Geneva, Switzerland — The International Air Transport Association (IATA) released demand growth results for global air freight markets for February 2018 showing a 6.8% increase in demand measured in freight tonne kilometers (FTKs) compared to the same period last year. Adjusting for the potential Lunar New Year distortions by combining growth in January 2018 and February 2018, demand increased by 7.7%. This was the strongest start to a year since 2015.
Freight capacity, measured in available freight tonne kilometers (AFTKs), grew by 5.6% year-on-year in February 2018. Demand growth outstripped capacity growth for the 19th month in a row which is positive for airline yields and the industry’s financial performance.
The continued growth in air cargo demand is consistent with ongoing robust global trade flows. There are, however, signs that the best of the upturn for air freight has passed. Demand drivers for air cargo are moving away from the highly supportive levels seen last year. In recent months the Purchasing Managers Index (PMI) for manufacturing and export orders has softened in a number of key exporting nations including Germany, China and the US. And the seasonally adjusted demand for air cargo which rose at a double-digit annualized rate for much of 2017 is now trending at 3%.
“Demand for air cargo continues to be strong with 6.8% growth in February. The positive outlook for the rest of 2018, however, faces some potentially strong headwinds, including escalation of protectionist measures into a full-blown trade war. Prosperity grows when borders are open to people and to trade, and we are all held back when they are not,” said Alexandre de Juniac, IATA’s Director General and CEO.
All regions reported an increase in demand in February 2018.
Asia-Pacific airlines saw demand in freight volumes grow 6.5% in February 2018 and capacity increase by 7.2%, compared to the same period in 2017. The upward-trend in seasonally-adjusted volumes has returned, with volumes currently trending upwards at an annualized pace of between 6.0% and 7.0%. As the largest freight-flying region, carrying close to 37% of global air freight, the risks from protectionist measures impacting the region are disproportionately high.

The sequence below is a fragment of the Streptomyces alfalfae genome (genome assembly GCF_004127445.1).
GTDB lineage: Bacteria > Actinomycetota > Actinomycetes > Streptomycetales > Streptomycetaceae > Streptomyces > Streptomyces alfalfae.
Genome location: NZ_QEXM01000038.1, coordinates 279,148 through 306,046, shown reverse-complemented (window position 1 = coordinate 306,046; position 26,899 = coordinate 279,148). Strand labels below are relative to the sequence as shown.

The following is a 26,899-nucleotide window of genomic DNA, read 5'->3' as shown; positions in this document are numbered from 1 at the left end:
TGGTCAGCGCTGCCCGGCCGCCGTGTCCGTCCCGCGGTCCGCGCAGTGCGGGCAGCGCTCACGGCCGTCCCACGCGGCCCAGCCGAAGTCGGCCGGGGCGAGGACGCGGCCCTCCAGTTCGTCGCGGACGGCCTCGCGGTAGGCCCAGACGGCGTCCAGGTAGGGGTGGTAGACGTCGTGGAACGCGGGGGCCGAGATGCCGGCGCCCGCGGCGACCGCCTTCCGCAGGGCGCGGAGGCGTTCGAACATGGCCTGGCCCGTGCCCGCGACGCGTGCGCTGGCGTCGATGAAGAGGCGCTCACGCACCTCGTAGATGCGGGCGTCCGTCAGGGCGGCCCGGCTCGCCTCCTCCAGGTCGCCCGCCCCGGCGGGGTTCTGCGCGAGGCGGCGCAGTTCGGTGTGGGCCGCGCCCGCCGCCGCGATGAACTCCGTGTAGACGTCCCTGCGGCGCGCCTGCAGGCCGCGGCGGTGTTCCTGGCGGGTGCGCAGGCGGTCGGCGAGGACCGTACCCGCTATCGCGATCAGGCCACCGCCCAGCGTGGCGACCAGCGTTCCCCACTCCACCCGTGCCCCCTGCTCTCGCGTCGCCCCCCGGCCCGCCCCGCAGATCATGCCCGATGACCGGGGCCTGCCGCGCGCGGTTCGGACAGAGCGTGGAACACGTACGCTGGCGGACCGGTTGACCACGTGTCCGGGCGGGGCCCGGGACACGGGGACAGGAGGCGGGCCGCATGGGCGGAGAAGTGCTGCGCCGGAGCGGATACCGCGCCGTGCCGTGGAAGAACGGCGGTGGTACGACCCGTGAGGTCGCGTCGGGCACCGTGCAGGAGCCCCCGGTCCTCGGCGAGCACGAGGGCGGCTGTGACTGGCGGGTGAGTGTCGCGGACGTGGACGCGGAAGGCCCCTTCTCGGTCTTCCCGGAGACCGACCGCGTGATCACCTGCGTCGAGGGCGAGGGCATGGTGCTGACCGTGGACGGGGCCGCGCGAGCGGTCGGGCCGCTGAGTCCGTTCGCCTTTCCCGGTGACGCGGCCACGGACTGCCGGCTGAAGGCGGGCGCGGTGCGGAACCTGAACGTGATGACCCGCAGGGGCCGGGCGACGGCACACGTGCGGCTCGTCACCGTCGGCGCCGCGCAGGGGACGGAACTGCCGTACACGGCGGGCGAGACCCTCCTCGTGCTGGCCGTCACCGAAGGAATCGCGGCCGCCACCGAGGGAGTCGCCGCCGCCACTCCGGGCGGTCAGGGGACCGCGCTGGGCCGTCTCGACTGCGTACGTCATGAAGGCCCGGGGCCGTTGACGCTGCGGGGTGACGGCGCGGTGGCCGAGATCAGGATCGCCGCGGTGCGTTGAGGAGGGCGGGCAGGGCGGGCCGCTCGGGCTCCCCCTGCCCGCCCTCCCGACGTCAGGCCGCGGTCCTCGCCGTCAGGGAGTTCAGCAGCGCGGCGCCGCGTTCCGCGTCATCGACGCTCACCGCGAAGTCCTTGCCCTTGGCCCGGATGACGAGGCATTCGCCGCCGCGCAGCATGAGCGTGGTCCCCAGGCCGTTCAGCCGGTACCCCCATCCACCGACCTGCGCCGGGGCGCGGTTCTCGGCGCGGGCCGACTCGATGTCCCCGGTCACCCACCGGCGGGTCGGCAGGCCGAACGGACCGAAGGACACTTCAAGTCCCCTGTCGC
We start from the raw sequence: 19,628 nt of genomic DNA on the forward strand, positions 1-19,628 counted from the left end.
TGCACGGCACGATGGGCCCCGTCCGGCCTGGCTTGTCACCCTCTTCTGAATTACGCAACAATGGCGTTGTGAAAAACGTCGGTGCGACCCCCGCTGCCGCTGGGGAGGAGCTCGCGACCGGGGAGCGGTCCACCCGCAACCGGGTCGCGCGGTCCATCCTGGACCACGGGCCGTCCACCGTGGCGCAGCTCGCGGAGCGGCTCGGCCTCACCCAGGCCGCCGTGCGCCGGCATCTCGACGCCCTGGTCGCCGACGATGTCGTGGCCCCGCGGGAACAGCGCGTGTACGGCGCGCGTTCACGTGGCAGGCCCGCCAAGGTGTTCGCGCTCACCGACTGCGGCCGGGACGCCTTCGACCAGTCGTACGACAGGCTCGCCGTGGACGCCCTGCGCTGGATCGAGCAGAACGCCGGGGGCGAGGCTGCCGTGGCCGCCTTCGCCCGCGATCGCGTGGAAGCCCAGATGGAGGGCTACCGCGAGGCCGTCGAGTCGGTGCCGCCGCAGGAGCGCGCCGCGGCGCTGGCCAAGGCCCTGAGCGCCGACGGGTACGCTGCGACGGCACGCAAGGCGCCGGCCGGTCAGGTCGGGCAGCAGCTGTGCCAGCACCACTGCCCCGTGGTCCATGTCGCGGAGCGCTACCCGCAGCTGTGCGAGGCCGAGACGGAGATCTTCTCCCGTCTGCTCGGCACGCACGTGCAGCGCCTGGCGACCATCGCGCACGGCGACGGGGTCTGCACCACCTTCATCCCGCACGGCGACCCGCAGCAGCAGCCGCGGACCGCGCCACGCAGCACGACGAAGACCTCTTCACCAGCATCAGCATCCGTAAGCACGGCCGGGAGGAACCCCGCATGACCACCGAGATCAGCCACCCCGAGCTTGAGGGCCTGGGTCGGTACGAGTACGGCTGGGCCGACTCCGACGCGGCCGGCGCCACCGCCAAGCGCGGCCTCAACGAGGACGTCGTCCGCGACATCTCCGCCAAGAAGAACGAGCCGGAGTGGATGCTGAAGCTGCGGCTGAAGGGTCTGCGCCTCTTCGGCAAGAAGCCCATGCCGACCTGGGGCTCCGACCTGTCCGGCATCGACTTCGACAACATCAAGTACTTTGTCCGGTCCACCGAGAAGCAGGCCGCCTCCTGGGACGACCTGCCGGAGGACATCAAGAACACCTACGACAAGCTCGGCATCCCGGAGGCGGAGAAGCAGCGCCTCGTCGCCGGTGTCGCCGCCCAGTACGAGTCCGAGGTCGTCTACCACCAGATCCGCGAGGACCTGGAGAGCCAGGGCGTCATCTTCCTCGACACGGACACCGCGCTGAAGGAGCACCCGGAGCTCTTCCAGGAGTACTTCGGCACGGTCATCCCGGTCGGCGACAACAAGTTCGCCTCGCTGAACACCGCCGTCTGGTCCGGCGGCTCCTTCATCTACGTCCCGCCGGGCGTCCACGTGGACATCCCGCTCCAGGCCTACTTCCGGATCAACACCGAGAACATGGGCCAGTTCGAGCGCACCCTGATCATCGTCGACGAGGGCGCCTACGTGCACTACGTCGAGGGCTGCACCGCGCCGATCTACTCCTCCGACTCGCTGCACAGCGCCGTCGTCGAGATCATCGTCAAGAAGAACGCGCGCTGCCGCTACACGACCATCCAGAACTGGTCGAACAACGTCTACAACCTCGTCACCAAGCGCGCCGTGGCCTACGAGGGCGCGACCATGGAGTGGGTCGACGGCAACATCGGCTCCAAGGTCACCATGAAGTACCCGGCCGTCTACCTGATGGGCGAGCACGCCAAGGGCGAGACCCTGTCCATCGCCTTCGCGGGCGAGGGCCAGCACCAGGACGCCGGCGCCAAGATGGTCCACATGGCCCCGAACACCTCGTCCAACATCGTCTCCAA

North American airlines’ freight volumes expanded 7.3% in February 2018 compared to the same period a year earlier, and capacity increased by 4.1%. Seasonally-adjusted volumes are broadly trending sideways. The weakening of the US dollar over the past year has helped boost demand for air exports. Data from the US Census Bureau shows a 10.2% year-on-year increase in air export volumes from the US in January 2018, compared to a slower rise in imports of 6.7%.
European airlines posted a 5.7% increase in freight volumes in February 2018. This was almost half the rate of the previous month and the slowest of all regions. Capacity increased 3.8%. Seasonally-adjusted volumes have been volatile in 2018 with the jump in demand in January largely reversed in month-on-month terms in February. The strength of the Euro and the risks from protectionist measures may impact the European freight market which has benefitted from strong export orders, particularly in Germany, in recent years.
Middle Eastern carriers’ year-on-year freight volumes increased 7.4% in February 2018 and capacity increased 7.6%. Seasonally adjusted freight volumes continue to trend upwards however they have slowed to an annualized rate of 4% since late 2017. This largely reflects the weak conditions on the routes to and from Europe which have seen demand trend downwards at a double-digit rate over the past five months.
Latin American airlines experienced growth in demand of 8.7% in February 2018 and a capacity increase of 6.9%. The pick-up in demand over the last 18 months comes alongside signs of economic recovery in the region’s largest economy, Brazil. Seasonally-adjusted international freight volumes are now back to the levels seen at the end of 2014.
African carriers’ saw freight demand increase by 15.9% in February 2018 compared to the same month last year – the largest increase of any region. Capacity increased by 3.9%. The increase was helped by very strong growth on the trade lanes to and from Asia driven by ongoing foreign investment flows into Africa. While the surge in demand on the route looks to have stabilized, volumes still increased by nearly 24% in year-on-year terms in January.